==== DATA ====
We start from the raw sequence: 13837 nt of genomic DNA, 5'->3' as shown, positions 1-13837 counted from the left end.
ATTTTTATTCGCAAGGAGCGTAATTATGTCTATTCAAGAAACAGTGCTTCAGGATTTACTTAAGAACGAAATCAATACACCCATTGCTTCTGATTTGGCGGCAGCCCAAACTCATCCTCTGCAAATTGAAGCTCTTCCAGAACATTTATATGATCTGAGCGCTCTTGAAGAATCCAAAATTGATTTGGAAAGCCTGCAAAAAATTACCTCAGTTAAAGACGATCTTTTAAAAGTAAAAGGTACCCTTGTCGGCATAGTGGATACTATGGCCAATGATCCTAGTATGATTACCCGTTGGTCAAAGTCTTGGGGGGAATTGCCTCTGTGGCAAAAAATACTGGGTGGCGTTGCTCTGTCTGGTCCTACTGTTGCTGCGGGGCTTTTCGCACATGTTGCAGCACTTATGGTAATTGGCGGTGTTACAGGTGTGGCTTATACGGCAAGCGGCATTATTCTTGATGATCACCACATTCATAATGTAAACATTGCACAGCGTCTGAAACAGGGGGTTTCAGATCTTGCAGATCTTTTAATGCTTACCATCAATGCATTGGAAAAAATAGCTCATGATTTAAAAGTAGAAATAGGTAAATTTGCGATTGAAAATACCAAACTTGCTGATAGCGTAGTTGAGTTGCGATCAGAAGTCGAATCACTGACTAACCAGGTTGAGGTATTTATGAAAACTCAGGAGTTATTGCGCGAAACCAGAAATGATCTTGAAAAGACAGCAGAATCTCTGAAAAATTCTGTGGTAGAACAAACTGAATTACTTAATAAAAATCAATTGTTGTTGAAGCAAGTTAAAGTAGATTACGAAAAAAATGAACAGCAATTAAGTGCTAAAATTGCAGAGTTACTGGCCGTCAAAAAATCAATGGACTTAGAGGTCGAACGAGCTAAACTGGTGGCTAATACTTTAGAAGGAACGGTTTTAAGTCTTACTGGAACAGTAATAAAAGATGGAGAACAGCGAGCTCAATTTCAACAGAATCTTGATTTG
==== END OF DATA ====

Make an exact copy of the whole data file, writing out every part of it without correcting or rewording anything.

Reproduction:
We start from the raw sequence: 13837 nt of genomic DNA, 5'->3' as shown, positions 1-13837 counted from the left end.
ATTTTTATTCGCAAGGAGCGTAATTATGTCTATTCAAGAAACAGTGCTTCAGGATTTACTTAAGAACGAAATCAATACACCCATTGCTTCTGATTTGGCGGCAGCCCAAACTCATCCTCTGCAAATTGAAGCTCTTCCAGAACATTTATATGATCTGAGCGCTCTTGAAGAATCCAAAATTGATTTGGAAAGCCTGCAAAAAATTACCTCAGTTAAAGACGATCTTTTAAAAGTAAAAGGTACCCTTGTCGGCATAGTGGATACTATGGCCAATGATCCTAGTATGATTACCCGTTGGTCAAAGTCTTGGGGGGAATTGCCTCTGTGGCAAAAAATACTGGGTGGCGTTGCTCTGTCTGGTCCTACTGTTGCTGCGGGGCTTTTCGCACATGTTGCAGCACTTATGGTAATTGGCGGTGTTACAGGTGTGGCTTATACGGCAAGCGGCATTATTCTTGATGATCACCACATTCATAATGTAAACATTGCACAGCGTCTGAAACAGGGGGTTTCAGATCTTGCAGATCTTTTAATGCTTACCATCAATGCATTGGAAAAAATAGCTCATGATTTAAAAGTAGAAATAGGTAAATTTGCGATTGAAAATACCAAACTTGCTGATAGCGTAGTTGAGTTGCGATCAGAAGTCGAATCACTGACTAACCAGGTTGAGGTATTTATGAAAACTCAGGAGTTATTGCGCGAAACCAGAAATGATCTTGAAAAGACAGCAGAATCTCTGAAAAATTCTGTGGTAGAACAAACTGAATTACTTAATAAAAATCAATTGTTGTTGAAGCAAGTTAAAGTAGATTACGAAAAAAATGAACAGCAATTAAGTGCTAAAATTGCAGAGTTACTGGCCGTCAAAAAATCAATGGACTTAGAGGTCGAACGAGCTAAACTGGTGGCTAATACTTTAGAAGGAACGGTTTTAAGTCTTACTGGAACAGTAATAAAAGATGGAGAACAGCGAGCTCAATTTCAACAGAATCTTGATTTG